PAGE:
Vlachs, referring to pastoralists, was a common name for Serbs in the Ottoman Empire and later. It was used as a derogatory term and a common name used to denote the Eastern Orthodox Christian Serbs in Roman catholic and lesser in Ottoman lands.
Tihomir Ðordevic points to the already mentioned fact that the name 'Vlach' didn't only refer to genuine Vlachs, but also to cattle breeders in general. A letter of Emperor Ferdinand, sent on November 6, 1538, to Croatian ban Petar Keglevic, in which he wrote "Captains and dukes of the Rasians, or the Serbs, or the Vlachs, who usually call themselves the Serbs". Serbs that took refuge in the Habsburg Krajina, were called "Vlachs" by Croats. In the work "About the Vlachs" from 1806, Metropolitan Stevan Stratimirovic states that Roman Catholics from Croatia and Slavonia scornfully used the name 'Vlach' for "the Slovenians (Slavs) and Serbs, who are of our, Eastern confession (Orthodoxy)", and that "the Turks in Bosnia and Serbia also call every Bosnian or Serbian Christian a Vlach (T. Ðordevic, 1984:110). That the name 'Vlach' used to signify the Serbs is testified by Vuk Karadic as well, who quotes the poem sang by Turkish women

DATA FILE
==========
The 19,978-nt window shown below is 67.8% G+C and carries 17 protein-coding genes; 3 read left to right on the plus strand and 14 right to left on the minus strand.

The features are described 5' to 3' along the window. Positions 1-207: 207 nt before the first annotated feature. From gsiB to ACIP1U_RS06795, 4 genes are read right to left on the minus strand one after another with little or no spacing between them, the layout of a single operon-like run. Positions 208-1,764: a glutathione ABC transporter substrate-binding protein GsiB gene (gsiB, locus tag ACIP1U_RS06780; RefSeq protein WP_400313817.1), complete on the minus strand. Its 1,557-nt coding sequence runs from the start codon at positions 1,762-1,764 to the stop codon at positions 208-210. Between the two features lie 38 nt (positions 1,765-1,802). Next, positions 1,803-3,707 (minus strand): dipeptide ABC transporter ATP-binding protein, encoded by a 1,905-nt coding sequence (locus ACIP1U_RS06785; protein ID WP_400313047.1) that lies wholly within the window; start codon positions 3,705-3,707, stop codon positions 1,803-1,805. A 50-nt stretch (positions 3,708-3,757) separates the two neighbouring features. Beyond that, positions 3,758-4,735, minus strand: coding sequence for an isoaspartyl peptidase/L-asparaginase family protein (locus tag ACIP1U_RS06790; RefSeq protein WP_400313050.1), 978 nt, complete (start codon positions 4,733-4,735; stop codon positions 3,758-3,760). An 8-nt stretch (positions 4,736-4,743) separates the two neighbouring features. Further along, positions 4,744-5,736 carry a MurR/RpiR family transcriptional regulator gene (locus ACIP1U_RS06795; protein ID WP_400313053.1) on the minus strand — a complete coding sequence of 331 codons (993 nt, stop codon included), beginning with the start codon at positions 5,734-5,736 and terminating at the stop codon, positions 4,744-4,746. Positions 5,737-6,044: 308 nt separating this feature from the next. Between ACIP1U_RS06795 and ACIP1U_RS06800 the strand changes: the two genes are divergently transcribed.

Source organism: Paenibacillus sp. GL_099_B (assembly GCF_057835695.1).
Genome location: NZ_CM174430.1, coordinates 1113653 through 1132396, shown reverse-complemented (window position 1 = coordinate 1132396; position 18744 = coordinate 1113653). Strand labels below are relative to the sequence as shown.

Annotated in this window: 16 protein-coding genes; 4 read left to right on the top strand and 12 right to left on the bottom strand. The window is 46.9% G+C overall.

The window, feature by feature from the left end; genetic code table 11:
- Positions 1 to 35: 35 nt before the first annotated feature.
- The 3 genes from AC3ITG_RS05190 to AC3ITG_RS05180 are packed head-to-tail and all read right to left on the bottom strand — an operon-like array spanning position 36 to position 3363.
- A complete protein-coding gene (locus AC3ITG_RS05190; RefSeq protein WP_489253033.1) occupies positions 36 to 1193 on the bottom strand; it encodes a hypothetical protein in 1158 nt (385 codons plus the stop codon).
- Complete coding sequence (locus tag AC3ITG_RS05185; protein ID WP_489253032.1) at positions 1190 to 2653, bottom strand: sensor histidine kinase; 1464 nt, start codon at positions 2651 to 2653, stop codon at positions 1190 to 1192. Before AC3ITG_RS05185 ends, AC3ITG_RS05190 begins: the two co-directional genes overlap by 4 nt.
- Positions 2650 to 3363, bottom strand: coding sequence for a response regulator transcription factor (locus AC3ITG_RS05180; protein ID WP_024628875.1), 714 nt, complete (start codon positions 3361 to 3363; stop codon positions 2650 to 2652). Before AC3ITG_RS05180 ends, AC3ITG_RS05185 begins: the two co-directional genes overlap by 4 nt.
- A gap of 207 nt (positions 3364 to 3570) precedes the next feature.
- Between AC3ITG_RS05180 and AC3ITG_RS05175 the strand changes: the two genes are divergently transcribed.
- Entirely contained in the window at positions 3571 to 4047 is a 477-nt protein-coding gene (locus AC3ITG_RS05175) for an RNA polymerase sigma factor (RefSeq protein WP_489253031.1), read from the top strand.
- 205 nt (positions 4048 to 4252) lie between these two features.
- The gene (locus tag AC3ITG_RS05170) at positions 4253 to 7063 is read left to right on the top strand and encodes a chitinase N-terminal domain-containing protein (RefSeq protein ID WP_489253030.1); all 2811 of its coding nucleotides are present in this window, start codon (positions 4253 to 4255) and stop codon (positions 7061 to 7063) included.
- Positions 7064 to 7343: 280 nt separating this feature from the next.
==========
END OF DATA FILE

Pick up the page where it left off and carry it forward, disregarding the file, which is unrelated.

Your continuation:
: "A couple of Vlachs came passing by, with powder in their pumpkins". In "Serbian Dictionary" itself, under the word 'Vlach', the above mentioned assertion is confirmed, as well as in many other proverbs recorded by Vuk.